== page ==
Becoming a Church that listens and discerns together

Photo by Sincerely Media on Unsplash

The second phase of the global synod is underway and by October 18, 2022 we’ll have guidelines from the Vatican about the next leg of this journey – the continental phase! We can think of no better guide to help us glean learnings from the initial phase and to prepare ourselves for yet another year of listening, dialogue and discernment than Fr. Richard Lennan of Boston College’s School of Theology and Ministry.

Richard is an ecclesiologist (a theologian who studies the Church) who participated in the synod process in his native Australia. Their process actually began four years ago with the launch of the country’s 5th Plenary Council (the last was in 1935!) around a now familiar theme across the global Church: how do we listen to what the Holy Spirit is saying to the Church? 

Since Australian Catholics are a bit further along the synodal path than we in the U.S., they have much to teach us about how to become a church that listens and discerns together. Richard offers a brief overview over Australia’s synodal journey in the video featured above.

In July of 2022, Australia’s Plenary Council Assembly, which incorporates lay and religious men and women as “consultative” voters along with Bishops as both consultative and “deliberative voters” yielded some exciting developments around two movements of the Spirit close to our own discerning hearts: the ordination of women to the diaconate (which received majority support in the consultative vote) and the transformational power of communal discernment when the final deliberative vote by Bishops did not reflect the discernment of consultative majority). This short news report offers an overview; Richard can fill us in on the details.

The webinar that took place on on Tuesday, October 11, 2022 featured a conversation between Richard and me about how synodality is really a process of conversion and how we might approach the next phase of the synod as a practice of communal discernment, particularly in our polarized American U.S. Church.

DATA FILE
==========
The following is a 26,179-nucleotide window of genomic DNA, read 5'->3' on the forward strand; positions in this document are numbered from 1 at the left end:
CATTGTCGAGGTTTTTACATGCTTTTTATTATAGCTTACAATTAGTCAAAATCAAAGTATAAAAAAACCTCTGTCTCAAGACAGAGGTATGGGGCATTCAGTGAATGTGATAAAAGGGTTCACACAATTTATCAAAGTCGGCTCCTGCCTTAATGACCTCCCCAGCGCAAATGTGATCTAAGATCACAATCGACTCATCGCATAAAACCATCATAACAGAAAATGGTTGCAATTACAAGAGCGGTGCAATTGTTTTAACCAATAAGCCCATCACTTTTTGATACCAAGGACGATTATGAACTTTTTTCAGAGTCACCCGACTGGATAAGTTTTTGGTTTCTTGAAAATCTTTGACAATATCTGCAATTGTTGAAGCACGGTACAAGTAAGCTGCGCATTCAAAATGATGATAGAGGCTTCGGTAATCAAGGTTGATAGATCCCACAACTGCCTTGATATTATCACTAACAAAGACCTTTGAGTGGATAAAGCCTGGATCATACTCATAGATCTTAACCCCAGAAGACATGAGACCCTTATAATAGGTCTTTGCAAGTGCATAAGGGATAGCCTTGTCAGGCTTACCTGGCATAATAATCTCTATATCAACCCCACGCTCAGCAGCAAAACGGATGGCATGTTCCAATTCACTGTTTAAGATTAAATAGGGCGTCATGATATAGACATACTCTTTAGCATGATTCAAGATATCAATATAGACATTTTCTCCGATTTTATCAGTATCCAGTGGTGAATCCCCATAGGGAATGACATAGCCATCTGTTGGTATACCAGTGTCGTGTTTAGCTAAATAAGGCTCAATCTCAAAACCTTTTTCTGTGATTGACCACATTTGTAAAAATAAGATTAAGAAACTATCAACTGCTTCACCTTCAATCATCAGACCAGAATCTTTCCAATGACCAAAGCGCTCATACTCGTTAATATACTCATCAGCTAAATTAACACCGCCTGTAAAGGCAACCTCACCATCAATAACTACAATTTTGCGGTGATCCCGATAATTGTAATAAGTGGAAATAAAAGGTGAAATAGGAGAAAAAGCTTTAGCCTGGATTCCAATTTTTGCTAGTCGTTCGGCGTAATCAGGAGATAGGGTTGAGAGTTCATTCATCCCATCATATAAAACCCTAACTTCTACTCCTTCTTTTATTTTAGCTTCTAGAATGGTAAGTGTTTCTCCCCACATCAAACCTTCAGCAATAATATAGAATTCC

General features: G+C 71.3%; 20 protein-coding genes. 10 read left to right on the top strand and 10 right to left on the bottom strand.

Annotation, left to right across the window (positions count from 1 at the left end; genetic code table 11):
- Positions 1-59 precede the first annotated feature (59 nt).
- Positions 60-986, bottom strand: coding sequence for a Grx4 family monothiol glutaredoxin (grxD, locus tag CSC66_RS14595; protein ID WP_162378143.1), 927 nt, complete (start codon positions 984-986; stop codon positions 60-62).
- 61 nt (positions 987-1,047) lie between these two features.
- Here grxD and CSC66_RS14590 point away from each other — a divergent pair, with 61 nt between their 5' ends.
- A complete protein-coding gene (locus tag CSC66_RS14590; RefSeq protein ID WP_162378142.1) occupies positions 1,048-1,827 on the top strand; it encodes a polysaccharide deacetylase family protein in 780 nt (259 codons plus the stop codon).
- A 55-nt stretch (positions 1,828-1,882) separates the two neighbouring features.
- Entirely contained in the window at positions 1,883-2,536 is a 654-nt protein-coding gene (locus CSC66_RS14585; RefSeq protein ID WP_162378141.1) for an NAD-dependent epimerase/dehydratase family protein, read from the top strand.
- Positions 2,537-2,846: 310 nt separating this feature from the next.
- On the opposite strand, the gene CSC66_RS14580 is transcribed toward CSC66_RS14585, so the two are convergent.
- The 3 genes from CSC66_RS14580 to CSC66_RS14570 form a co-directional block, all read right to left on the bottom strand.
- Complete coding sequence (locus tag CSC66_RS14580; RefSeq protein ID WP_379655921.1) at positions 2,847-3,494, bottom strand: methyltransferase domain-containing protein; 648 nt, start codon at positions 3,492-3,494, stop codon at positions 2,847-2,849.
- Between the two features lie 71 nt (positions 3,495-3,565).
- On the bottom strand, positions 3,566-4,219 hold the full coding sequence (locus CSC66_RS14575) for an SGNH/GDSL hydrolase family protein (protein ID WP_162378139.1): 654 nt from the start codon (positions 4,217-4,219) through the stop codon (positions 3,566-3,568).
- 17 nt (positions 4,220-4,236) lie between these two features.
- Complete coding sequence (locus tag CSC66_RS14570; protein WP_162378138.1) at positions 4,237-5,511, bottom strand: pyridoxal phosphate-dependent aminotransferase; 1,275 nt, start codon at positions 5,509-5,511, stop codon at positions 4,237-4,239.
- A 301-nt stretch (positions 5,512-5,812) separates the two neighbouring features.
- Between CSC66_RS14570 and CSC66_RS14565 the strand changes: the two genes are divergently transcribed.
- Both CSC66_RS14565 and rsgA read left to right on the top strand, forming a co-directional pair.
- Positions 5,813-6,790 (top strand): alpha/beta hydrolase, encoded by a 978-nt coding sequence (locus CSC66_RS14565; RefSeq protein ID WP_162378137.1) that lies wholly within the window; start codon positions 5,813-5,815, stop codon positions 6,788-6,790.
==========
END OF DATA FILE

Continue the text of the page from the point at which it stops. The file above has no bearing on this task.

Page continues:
We talked about how to walk together with people who think differently, especially about laments that could potentially further divide us and common hopes that could potentially serve to build bridges between us. You may view a recording of the event here.

Maureen O’Connell

Maureen O’Connell

Director of Synod and Higher Education Engagement

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“I’m not sure I’m really called to be a deacon, but even the chance to have a platform in front of a parish during mass would be a revelation for folks, especially people who experience gender discrimination. The Church would start to live out a truer version of universality.”
Katie Laskey
Contemplative Leaders in Action -  DC Cohort 2021-23 
“Women have been the caregivers and great support of most churches. Why? Because we deal with the personhood of the ordinary. The everyday matters of living. To me, that is what a deacon is. She extends the Church to the common community: visiting the sick and dying, helping parents with family problems, attending as a lector at Mass, burying the dead, and comforting families.” 
Kathleen Carlton Johnson
Hospice Chaplain
“It is time for our Church to acknowledge the role of countless women serving the people of God in positions of ministry and leadership.”
Deacon Guillermo "Memo" Rodriguez
Facilitator of Diaconate Formation for the Archdiocese of Los Angeles

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